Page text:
Securities Commissioner John Morgan today urged small businesses and entrepreneurs to be aware of the potential regulatory pitfalls in "crowdfunding,"an online money-raising strategy sanctioned by the federal Jumpstart Our Business Startups (JOBS) Act.
Through crowdfunding, individuals will be able to invest in start-ups through a broker-dealer or a "funding portal,"which is a website that advertises the investment offering and facilitates payment from investors to the company issuing shares. Funding portals cannot provide investment advice.
Morgan warned small businesses not to start raising money until the Securities and Exchange Commission adopts rules governing crowdfunding. The SEC may complete its rulemaking in early 2013. Until then, Morgan said, state and federal securities law prohibitions remain in place against publicly accessible Internet-based securities offerings.
Once the crowdfunding provision of the JOBS Act is in full effect, a small business will be allowed to raise up to $1 million in a 12-month period by selling securities to investors without registering the offering with state or federal securities regulators.
Morgan highlighted additional crowdfunding concerns for small businesses:
Don't discount disclosure. The crowdfunding exemption is only an exemption from securities law registration requirements. The requirements of federal and state securities laws regarding disclosures, including disclosure of all material facts and risks to investors, remain in place. Failure to comply with disclosure requirements exposes businesses to regulatory actions and lawsuits by private investors.
Carefully choose a broker or funding portal. Be aware of unscrupulous persons offering to take fees from you now to help you raise money over the Internet. Because the crowdfunding exemption has not yet been implemented, such offers could be a scam or indicate that the individual making the offer is unfamiliar with the intricacies of the new law.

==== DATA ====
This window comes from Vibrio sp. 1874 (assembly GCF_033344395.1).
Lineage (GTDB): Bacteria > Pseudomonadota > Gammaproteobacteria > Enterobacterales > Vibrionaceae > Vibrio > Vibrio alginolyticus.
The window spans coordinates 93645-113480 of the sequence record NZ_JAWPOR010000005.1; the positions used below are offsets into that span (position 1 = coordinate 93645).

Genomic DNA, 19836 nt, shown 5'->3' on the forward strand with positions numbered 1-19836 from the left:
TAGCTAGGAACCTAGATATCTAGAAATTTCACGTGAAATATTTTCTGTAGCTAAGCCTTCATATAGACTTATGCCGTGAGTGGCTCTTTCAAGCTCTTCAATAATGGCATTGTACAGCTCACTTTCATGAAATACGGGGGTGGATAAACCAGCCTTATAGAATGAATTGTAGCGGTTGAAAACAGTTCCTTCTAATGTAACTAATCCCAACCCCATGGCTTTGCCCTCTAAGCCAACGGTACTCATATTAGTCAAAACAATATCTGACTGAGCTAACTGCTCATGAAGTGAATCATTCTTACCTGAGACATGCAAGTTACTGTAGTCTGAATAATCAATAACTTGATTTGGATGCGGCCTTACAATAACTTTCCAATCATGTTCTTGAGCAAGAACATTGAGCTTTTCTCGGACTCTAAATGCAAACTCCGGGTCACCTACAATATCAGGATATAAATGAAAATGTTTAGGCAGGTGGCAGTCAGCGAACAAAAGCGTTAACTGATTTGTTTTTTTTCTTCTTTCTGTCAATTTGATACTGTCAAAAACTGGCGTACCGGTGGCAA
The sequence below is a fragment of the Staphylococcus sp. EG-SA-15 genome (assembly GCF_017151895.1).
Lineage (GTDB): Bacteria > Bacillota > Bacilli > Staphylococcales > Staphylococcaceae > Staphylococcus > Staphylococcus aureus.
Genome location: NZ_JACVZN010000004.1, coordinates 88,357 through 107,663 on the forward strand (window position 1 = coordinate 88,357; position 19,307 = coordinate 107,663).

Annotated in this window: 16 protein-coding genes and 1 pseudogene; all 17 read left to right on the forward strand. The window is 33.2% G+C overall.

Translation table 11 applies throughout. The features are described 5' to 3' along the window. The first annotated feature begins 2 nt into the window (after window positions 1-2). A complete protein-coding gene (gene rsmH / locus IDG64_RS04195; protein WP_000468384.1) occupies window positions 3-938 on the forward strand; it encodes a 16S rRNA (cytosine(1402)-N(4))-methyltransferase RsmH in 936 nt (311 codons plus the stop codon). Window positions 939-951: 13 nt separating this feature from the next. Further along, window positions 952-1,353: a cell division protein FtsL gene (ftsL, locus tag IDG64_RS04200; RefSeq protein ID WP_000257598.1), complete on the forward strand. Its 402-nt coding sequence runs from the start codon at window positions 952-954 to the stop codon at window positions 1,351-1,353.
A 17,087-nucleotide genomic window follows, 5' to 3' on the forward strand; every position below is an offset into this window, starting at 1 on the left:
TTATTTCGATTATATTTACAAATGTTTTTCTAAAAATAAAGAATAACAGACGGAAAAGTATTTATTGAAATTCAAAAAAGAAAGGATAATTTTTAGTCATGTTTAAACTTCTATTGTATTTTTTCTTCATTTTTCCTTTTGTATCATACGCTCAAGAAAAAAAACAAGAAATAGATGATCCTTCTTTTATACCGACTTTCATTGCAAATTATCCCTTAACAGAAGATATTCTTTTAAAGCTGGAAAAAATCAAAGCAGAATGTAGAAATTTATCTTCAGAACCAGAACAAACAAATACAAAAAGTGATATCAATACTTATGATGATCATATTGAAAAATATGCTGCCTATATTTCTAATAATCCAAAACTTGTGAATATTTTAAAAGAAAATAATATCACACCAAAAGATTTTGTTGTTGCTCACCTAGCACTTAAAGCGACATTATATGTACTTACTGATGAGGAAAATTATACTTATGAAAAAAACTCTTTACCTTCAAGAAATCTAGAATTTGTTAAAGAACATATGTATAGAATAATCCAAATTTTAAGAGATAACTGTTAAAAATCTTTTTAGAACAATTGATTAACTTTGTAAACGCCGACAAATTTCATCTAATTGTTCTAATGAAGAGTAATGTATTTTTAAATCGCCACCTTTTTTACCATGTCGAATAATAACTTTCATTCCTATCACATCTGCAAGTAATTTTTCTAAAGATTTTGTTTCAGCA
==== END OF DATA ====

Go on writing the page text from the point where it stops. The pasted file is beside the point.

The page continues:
If your broker or funding portal does not comply with the SEC's upcoming rules, you may be subject to liability for an unregistered offering. Ask questions of the broker or representative of the funding portal to make sure they are thoroughly familiar with the requirements of the law.
Don't go it alone. The crowdfunding exemption is meant to lower your costs by exempting $1 million or less in fundraising efforts from registration. However, a small business using this exemption will still need legal guidance on complying with the law as well as general federal and state securities laws. Consider speaking with a licensed and experienced securities law attorney to help you in your offering.
Consider your funding alternatives. Crowdfunding may be less expensive than a public offering of securities, but it will be more expensive than some alternatives. Federal and state securities laws provide other ways for a company to raise money from a limited number of investors with little cost.
Before taking any actions, small business owners, entrepreneurs, and potential investors with questions about crowdfunding offerings should contact the Texas State Securities Board at 512-305-8300.
Additional information on crowdfunding is available from the Texas State Securities Board and through the North American Securities Administrators Association.